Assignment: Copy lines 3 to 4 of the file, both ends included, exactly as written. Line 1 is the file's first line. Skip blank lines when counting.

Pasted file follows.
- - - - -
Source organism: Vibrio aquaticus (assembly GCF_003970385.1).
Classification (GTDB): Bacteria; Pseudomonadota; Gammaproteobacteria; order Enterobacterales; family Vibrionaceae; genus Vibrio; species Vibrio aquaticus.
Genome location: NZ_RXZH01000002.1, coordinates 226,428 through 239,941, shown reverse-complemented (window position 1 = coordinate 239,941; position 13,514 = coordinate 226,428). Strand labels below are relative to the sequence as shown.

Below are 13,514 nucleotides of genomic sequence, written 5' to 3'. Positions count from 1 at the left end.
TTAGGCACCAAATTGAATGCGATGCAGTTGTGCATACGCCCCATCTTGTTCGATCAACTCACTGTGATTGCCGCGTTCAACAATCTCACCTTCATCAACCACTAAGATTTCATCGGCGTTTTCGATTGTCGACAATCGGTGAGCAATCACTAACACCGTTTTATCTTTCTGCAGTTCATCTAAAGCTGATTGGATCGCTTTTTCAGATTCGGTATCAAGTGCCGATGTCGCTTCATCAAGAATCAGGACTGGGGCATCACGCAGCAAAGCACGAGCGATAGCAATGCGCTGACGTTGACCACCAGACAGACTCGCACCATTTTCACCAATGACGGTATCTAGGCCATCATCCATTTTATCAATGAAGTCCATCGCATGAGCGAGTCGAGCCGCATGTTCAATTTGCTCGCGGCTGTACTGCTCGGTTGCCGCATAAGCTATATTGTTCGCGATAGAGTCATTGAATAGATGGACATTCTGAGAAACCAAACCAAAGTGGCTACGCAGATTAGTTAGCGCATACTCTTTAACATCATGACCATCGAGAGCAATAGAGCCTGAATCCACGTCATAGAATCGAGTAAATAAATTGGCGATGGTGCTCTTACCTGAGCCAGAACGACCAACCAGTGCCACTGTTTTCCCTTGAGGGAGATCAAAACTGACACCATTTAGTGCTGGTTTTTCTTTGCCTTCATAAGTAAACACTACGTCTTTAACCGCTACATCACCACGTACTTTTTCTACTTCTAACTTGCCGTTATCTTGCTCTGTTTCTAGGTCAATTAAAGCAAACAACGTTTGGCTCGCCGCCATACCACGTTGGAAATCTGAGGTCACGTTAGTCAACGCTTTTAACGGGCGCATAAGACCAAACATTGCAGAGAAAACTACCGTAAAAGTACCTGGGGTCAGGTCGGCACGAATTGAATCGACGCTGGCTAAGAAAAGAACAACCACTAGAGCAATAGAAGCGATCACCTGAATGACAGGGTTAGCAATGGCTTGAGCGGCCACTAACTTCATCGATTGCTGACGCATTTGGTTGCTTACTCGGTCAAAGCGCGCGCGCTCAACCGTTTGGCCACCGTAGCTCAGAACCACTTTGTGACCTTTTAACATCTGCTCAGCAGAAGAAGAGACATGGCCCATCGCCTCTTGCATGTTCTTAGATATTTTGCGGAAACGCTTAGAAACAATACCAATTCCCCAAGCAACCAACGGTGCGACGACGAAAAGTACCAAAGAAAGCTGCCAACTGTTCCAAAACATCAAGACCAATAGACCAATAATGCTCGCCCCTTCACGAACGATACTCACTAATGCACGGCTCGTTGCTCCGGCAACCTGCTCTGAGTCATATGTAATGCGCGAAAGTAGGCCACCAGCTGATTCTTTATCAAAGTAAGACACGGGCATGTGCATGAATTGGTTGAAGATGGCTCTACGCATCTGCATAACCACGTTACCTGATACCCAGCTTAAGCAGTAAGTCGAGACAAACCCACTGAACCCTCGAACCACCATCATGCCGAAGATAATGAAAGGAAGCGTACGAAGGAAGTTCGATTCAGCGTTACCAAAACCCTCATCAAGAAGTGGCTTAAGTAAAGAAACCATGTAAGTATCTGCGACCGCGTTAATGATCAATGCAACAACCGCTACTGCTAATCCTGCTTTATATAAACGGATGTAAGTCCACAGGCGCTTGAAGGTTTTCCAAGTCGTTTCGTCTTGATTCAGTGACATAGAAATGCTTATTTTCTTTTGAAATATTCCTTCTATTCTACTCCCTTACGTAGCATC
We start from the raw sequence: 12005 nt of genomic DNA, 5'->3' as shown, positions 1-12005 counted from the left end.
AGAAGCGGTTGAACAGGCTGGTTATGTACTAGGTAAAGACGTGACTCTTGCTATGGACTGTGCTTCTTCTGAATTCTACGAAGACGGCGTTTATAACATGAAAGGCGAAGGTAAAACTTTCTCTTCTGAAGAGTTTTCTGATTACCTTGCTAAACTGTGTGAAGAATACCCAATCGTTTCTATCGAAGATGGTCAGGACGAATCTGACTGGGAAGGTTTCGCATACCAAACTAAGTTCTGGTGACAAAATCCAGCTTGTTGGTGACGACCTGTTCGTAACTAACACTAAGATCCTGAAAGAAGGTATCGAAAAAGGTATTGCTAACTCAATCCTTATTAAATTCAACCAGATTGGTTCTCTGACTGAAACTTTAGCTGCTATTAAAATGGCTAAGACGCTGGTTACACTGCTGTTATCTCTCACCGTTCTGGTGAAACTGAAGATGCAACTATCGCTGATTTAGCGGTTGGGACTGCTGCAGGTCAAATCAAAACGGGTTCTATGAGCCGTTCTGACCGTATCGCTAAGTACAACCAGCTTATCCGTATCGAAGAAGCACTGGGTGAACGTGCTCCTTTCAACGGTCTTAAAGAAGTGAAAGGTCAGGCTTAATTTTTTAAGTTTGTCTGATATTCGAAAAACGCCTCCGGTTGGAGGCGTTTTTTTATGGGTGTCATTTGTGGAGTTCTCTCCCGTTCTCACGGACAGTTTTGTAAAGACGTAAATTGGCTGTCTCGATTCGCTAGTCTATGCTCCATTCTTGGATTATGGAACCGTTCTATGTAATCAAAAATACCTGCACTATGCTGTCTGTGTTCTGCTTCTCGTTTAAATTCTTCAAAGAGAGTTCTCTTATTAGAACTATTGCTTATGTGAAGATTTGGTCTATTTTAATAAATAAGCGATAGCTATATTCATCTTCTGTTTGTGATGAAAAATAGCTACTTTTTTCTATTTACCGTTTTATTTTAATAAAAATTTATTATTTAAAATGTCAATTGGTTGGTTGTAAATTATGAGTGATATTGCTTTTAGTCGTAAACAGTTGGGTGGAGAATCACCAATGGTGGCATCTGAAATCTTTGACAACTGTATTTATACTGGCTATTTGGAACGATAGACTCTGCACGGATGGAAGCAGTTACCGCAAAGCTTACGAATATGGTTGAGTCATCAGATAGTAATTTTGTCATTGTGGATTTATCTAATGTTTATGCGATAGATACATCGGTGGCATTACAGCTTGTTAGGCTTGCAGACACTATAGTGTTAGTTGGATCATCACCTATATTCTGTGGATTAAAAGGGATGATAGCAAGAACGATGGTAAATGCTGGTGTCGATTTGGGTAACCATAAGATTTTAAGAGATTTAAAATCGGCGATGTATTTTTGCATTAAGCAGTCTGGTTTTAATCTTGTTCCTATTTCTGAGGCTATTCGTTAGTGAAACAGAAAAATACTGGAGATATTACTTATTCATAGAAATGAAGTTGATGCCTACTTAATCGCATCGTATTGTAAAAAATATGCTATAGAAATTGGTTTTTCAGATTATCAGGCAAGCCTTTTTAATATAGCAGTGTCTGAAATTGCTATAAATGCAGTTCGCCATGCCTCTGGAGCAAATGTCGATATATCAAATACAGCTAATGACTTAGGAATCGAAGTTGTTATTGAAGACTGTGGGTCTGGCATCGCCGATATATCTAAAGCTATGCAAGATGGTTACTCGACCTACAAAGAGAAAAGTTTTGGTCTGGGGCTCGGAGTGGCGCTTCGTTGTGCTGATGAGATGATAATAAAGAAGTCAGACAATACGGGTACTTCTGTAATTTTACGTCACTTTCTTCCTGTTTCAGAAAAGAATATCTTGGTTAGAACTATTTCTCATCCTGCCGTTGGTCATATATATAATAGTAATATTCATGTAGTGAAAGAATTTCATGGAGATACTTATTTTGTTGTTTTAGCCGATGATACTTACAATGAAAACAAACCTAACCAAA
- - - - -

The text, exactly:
Genome location: NZ_RXZH01000002.1, coordinates 226,428 through 239,941, shown reverse-complemented (window position 1 = coordinate 239,941; position 13,514 = coordinate 226,428). Strand labels below are relative to the sequence as shown.

Below are 13,514 nucleotides of genomic sequence, written 5' to 3'. Positions count from 1 at the left end.